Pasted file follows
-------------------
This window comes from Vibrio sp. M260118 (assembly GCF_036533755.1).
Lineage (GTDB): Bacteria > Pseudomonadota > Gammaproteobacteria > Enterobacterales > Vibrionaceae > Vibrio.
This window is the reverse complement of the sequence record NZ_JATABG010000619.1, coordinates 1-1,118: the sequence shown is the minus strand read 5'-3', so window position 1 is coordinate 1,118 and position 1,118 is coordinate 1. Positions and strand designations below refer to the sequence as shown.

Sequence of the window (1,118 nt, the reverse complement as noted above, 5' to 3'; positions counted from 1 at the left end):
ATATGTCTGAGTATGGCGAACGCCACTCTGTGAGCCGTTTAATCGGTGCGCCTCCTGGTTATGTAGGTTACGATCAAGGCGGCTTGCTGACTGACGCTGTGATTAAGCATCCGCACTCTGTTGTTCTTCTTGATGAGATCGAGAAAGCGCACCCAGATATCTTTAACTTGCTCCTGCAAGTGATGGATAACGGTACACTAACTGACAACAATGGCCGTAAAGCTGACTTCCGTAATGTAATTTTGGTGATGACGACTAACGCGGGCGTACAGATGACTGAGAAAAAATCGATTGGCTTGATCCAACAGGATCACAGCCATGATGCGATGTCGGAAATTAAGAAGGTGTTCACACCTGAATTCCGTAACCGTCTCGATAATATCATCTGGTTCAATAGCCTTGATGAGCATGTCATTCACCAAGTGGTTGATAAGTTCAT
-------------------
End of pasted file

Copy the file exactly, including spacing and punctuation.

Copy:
This window comes from Vibrio sp. M260118 (assembly GCF_036533755.1).
Lineage (GTDB): Bacteria > Pseudomonadota > Gammaproteobacteria > Enterobacterales > Vibrionaceae > Vibrio.
This window is the reverse complement of the sequence record NZ_JATABG010000619.1, coordinates 1-1,118: the sequence shown is the minus strand read 5'-3', so window position 1 is coordinate 1,118 and position 1,118 is coordinate 1. Positions and strand designations below refer to the sequence as shown.

Sequence of the window (1,118 nt, the reverse complement as noted above, 5' to 3'; positions counted from 1 at the left end):
ATATGTCTGAGTATGGCGAACGCCACTCTGTGAGCCGTTTAATCGGTGCGCCTCCTGGTTATGTAGGTTACGATCAAGGCGGCTTGCTGACTGACGCTGTGATTAAGCATCCGCACTCTGTTGTTCTTCTTGATGAGATCGAGAAAGCGCACCCAGATATCTTTAACTTGCTCCTGCAAGTGATGGATAACGGTACACTAACTGACAACAATGGCCGTAAAGCTGACTTCCGTAATGTAATTTTGGTGATGACGACTAACGCGGGCGTACAGATGACTGAGAAAAAATCGATTGGCTTGATCCAACAGGATCACAGCCATGATGCGATGTCGGAAATTAAGAAGGTGTTCACACCTGAATTCCGTAACCGTCTCGATAATATCATCTGGTTCAATAGCCTTGATGAGCATGTCATTCACCAAGTGGTTGATAAGTTCAT